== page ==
This was a hard lesson for SO many kids!  That's why I mentioned doing an encore above.  Not only do they need to practice their 6s and 7s, many of them had to find out for themselves that ignoring struggling teammates in order to do as many as they can on their own was not the way to go.  But more on that later.  At least some of the kids got this.  I had two students tell me during the course of the game that one of their peers is a good teacher.  "I needed help, but I don't anymore because she taught me how to do it.  I don't need to be checked now."  Huzzah!

Step 3:  Game-play and Management

To help with the pacing, that is, to prevent them from rushing in and grabbing the easy ones first, I drew a box around a big chunk of those problems in the top left corner.  I told them that they had to finish the problems in the box first, before moving on to the rest (this way those easy problems on the right and bottom edge were only accessible in the middle of the game, as a bit of an unexpected break).  I also pulled names to fairly decide who got to choose a problem first, second, third, and so on.  I had the two teams sit in different areas of the room as they worked, and then come over to me (sitting near the game board with a calculator in hand) to get in line and get their work checked.  If a student got the problem right, I colored the corner with their team color, and he/she got to stick it back up on the board.  If they got it wrong, they were required to hand the problem over to a member of the opposing team. 

Tomorrow I'll let you know how it all went down!
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More Equivalent Fractions: Discussing Nonexamples

Our last fraction lesson was about creating equivalent fractions.  I wanted the kids to discover for themselves what happened when they broke 1/2 of a colored figure down into smaller, equal sized pieces.

Today I had them vote on which they thought were right and wrong, and although the majority knew, not all of them did.  I separated out the majority of the correct figures and put them on the other poster.  I put only one correct example on this other poster so the kids could compare the non-examples to a correct one.

I wanted to hear students explain why their result was a correct fraction or not.  Again, I used the definition of a fraction of a whole as something that is cut into equal sized pieces.  Meg over at Fourth Grade Studio has been blogging about fractions and put so much emphasis on having kids explain their thinking that it made me realize I need to do more of that.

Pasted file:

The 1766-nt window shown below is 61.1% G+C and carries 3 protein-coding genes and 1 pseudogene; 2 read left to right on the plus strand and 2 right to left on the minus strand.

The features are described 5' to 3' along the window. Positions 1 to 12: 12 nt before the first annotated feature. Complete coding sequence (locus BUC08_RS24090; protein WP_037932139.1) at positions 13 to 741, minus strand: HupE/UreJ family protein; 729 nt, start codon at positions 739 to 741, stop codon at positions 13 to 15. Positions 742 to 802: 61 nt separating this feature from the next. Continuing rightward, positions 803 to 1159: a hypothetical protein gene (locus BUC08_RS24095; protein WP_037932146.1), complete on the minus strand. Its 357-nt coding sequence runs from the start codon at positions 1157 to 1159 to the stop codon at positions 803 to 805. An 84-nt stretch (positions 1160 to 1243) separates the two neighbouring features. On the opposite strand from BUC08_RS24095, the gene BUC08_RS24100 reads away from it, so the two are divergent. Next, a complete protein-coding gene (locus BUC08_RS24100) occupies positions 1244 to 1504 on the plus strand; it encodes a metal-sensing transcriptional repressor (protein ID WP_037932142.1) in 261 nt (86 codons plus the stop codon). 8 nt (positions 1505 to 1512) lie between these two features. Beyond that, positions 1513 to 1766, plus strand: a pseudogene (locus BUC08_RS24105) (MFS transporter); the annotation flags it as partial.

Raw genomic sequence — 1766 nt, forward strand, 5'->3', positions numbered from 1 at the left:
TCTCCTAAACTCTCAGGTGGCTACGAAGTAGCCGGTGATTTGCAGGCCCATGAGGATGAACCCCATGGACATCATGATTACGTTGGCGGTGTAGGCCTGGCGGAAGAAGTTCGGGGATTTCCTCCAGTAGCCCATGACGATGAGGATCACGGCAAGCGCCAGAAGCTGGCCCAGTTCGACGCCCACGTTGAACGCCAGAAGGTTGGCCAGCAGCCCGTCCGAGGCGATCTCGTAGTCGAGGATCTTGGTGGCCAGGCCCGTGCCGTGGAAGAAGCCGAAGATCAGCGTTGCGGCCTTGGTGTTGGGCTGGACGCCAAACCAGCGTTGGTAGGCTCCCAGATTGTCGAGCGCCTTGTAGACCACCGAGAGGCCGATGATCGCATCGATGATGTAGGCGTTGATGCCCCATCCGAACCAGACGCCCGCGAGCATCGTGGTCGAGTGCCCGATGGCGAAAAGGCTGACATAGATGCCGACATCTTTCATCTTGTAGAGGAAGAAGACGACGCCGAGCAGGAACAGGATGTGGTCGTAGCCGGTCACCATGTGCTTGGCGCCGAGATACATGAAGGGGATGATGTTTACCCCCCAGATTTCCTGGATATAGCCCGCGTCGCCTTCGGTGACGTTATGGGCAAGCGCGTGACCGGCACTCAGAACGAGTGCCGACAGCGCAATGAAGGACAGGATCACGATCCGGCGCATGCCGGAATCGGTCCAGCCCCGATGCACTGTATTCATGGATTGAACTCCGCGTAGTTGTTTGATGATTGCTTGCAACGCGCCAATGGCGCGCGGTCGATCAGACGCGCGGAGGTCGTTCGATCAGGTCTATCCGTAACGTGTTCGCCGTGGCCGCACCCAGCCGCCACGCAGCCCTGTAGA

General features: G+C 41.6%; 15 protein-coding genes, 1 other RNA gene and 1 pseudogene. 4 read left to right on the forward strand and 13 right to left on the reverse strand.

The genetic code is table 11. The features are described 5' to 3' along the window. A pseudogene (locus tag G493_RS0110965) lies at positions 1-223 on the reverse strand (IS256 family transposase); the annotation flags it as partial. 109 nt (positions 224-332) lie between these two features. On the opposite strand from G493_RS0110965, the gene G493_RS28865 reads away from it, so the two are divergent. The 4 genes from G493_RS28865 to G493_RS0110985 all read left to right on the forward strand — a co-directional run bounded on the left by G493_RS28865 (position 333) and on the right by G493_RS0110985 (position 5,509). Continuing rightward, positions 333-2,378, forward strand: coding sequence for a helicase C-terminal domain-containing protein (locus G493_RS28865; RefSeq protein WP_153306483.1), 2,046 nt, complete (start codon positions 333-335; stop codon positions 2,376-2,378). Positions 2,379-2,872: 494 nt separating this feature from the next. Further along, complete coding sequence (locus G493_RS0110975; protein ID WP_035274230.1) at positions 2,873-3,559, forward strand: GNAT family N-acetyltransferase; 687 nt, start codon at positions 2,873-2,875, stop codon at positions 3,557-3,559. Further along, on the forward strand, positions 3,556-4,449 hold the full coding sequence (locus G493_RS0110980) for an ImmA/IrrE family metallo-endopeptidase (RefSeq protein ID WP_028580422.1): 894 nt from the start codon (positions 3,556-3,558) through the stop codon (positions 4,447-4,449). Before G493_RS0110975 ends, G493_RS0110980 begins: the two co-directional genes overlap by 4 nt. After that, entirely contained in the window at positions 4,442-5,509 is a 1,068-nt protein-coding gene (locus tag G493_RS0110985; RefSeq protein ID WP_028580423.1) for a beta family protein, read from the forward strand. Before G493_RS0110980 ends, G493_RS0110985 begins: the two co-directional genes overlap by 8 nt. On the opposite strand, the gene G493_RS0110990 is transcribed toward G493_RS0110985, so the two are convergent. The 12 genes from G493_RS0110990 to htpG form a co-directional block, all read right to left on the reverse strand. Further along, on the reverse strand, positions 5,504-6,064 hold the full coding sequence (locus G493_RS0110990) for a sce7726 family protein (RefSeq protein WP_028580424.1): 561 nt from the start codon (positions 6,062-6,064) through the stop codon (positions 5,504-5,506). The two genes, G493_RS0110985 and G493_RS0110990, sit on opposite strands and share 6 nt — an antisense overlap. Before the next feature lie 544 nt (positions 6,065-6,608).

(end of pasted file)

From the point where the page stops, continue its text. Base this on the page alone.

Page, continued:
For a few of these samples, the creators were able to explain, "No, I made a mistake.  This piece is bigger than that piece."  I was happy to see those kids say so, because they demonstrated their understanding of fractions, even if they aren't successfully folding them.

A few kids were too shy to "admit" to their sample, (I purposely did not ask them to put their names on them since this was an introductory lesson, and I planned on mistakes happening that we could learn from) so I asked for volunteers to talk about what they noticed in those figures instead.

Of the figures shown, (to the right) there were two that were the most obviously wrong to the class.  One was figure w (green, right, middle) which the creator quickly spoke up and said, "Yeah, I forgot to split up the boxes on the colored side."  So she had the concept; she simply needs to work on rechecking her work generally.

The other obviously wrong figure was figure v (bottom left).  The class mentioned that not only were the shapes different sizes, it also did not have half shaded.  The child who drew it stayed silent; he'd correctly created a different figure and this was an "experimental" and rushed attempt, so I knew he also had the concept already as well.

The other figures resulted in rich conversation.  Some of the kids were stumped with figure y.  They "wanted" it to be right, because it was such a clever way of creating 1/2, but when I wrote a number in each box and asked, "Is box 1 the same size as box 2," they conceeded that they were not.  A couple students pointed out that boxes 1 and 4 are equal however, which made me smile because I remembered doing proofs in high school geometry class about the exact same principle!

At that point more kids said, "then figure x is also wrong, because that [box 1] is smaller than that [box 3]!" I labeled those boxes with numbers as well so the rest of the class could see it and got more "ohhhhhh"s!

To finish the lesson, I asked students to draw fractions that are equivalent to 1/2.  There are a lot more who can, but still several who are either still drawing 1/2 using different shapes instead of dividing the boxes further, some who are starting with a "creative" shape that can't be divided into more than 2 equal pieces (shows left) and others who are stuck on where to begin to create a perfect array with a set number of boxes that they have in mind.

I can't wait to try Meg's next lesson on using fraction stations with my class after school vacation gets out.  I've got the manipulatives for 3 of the stations, but I'm planning to substitute one of them with my Trading Fractions product.  I'm excited about keeping most of the class busy, but still completely engaged in something that all ability levels can access, and only managing a small number of kids with the Trading Fractions.

I'm actually almost looking forward to this vacation being over just for this lesson!
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Starting Fractions: Math in Focus Chapter 6